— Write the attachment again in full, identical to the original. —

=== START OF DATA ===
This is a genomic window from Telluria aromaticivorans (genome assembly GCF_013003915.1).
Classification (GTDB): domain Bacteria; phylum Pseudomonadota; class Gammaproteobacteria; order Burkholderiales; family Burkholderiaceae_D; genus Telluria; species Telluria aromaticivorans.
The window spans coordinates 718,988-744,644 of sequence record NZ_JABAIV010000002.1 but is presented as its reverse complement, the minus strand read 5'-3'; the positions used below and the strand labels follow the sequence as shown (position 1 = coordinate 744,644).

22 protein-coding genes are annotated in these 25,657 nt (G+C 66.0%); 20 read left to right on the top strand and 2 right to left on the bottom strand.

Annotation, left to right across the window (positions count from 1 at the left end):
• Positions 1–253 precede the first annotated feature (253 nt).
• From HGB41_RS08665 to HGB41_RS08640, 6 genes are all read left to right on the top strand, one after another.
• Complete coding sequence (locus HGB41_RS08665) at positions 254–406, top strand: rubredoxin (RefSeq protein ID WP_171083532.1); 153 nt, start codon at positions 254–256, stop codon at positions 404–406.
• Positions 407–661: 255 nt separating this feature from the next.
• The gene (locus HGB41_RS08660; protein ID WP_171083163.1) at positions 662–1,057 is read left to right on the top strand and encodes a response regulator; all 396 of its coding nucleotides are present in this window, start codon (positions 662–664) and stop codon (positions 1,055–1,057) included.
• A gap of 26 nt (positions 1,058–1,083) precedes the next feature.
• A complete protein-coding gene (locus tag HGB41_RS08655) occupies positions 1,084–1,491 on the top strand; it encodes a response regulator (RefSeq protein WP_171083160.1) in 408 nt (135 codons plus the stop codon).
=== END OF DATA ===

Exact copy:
This is a genomic window from Telluria aromaticivorans (genome assembly GCF_013003915.1).
Classification (GTDB): domain Bacteria; phylum Pseudomonadota; class Gammaproteobacteria; order Burkholderiales; family Burkholderiaceae_D; genus Telluria; species Telluria aromaticivorans.
The window spans coordinates 718,988-744,644 of sequence record NZ_JABAIV010000002.1 but is presented as its reverse complement, the minus strand read 5'-3'; the positions used below and the strand labels follow the sequence as shown (position 1 = coordinate 744,644).

22 protein-coding genes are annotated in these 25,657 nt (G+C 66.0%); 20 read left to right on the top strand and 2 right to left on the bottom strand.

Annotation, left to right across the window (positions count from 1 at the left end):
• Positions 1–253 precede the first annotated feature (253 nt).
• From HGB41_RS08665 to HGB41_RS08640, 6 genes are all read left to right on the top strand, one after another.
• Complete coding sequence (locus HGB41_RS08665) at positions 254–406, top strand: rubredoxin (RefSeq protein ID WP_171083532.1); 153 nt, start codon at positions 254–256, stop codon at positions 404–406.
• Positions 407–661: 255 nt separating this feature from the next.
• The gene (locus HGB41_RS08660; protein ID WP_171083163.1) at positions 662–1,057 is read left to right on the top strand and encodes a response regulator; all 396 of its coding nucleotides are present in this window, start codon (positions 662–664) and stop codon (positions 1,055–1,057) included.
• A gap of 26 nt (positions 1,058–1,083) precedes the next feature.
• A complete protein-coding gene (locus tag HGB41_RS08655) occupies positions 1,084–1,491 on the top strand; it encodes a response regulator (RefSeq protein WP_171083160.1) in 408 nt (135 codons plus the stop codon).